Here are some of the topics that were discussed:

Streamlining payments

How can Gen AI best be applied to payments? Benjamin O’Connor from FIS gave the example of empowering teams to simplify operations, without needing technical experience: “We’ve been using predictive AI for a long time in modelling, but with the introduction of Gen AI, our staff don’t need a computer science degree to interact with it.”

Leon Rees from AWS talked about the huge leaps that can be made in the customer journey: “Beforehand payments were about manually moving data files. Then we decided to digitise that, which was ugly and clunky, before progressing by making it all about the customer journey. Introducing Gen AI, we can outline what the right payment experience looks like and train the tech to take the customer through that journey to get the outcome they want.”


David Birch raised some reservations over security and good practice, considering ChatGPT’s infamous ability for inventing information and the potential for adversarial AI. For Modulr CEO Myles Stephenson, this was why supervision was still key to the use of Gen AI within payments.

For EY’s Anu Widyalankara, fraud was something that could be combatted by collaboration from regulators, payment providers and other parties, such as social media companies. Through collaboration, Gen AI could improve security and fraud monitoring, not weaken it.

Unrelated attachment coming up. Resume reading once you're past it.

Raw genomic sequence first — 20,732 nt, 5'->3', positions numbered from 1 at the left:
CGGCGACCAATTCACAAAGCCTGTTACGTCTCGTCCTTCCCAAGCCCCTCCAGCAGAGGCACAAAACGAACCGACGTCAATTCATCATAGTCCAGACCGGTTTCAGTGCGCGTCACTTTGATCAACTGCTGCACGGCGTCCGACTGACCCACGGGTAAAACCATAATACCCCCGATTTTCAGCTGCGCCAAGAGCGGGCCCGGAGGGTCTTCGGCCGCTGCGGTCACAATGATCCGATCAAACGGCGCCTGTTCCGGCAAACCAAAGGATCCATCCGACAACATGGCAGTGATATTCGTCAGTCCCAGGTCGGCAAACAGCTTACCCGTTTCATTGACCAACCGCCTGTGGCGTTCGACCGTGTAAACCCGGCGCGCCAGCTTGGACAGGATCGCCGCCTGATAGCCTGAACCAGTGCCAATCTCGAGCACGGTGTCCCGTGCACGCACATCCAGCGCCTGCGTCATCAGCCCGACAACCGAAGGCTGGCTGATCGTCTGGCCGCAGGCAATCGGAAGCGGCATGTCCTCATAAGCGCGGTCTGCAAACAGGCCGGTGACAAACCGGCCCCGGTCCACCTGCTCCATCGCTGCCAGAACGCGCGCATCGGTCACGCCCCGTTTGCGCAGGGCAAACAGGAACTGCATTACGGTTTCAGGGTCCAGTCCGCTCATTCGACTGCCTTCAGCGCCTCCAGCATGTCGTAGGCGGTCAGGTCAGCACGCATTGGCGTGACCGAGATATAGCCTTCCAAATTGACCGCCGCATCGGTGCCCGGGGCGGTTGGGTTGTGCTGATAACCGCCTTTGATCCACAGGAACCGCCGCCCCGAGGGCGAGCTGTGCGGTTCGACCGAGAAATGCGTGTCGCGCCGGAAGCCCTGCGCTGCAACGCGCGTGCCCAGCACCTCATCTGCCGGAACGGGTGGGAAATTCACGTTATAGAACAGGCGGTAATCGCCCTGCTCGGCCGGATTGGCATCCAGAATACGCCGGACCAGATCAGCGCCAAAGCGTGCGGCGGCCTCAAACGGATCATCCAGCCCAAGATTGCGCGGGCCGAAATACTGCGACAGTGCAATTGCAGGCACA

Leon Rees made the point that the data useful for reducing fraud has always been available to banks, but the problem is it’s never been ‘labelled’ in that way. That’s what Gen AI can help with, signalling the data that can make fraud monitoring much more efficient.

Bots vs people

The discussion then moved to where the use of Gen AI should and shouldn’t be used, or more specifically, what can humans do that Gen AI can’t. Anu Widyalankara made an interesting comparison.

“I think we’re moving towards not just humans talking to bots, but bots talking to other bots. When you think about when vegan meat substitutes became popular, the main positive feedback people gave was that if they couldn’t tell the difference, they didn’t care whether it was meat or not. I think we’ll have a similar response to Gen AI. We don’t care what’s behind the scenes as long as we get our desired outcome.”

Leon Rees continued that “if you have this high level intelligence capable of problem-solving, it makes more sense to point two of those things at each other and get them to talk, instead of a human talking to it.”

Audience questions

The above only scratch the surface of what was discussed, and we didn’t have time for all the closing questions from the audience, but we’re delighted there was such engagement. Questions varied from ethics in Gen AI, combatting inherent bias and whether in the future customer support should be needed at all.

Questions like these are what’s needed to further Gen AI and its use within payments. And, it was great for us to host a forum where they could be raised and discussed. It’s something we hope to do again in future.

Be sure to follow our social channels for updates on any other Gen AI events, and reply to this email if you’d like to chat with our team.

On December 5th 2023 we hosted our first Gen AI Summit, bringing together people across fintech to discuss the development of Gen AI within the sector. If you weren’t able to make it, or just want a recap, you can read all about it below.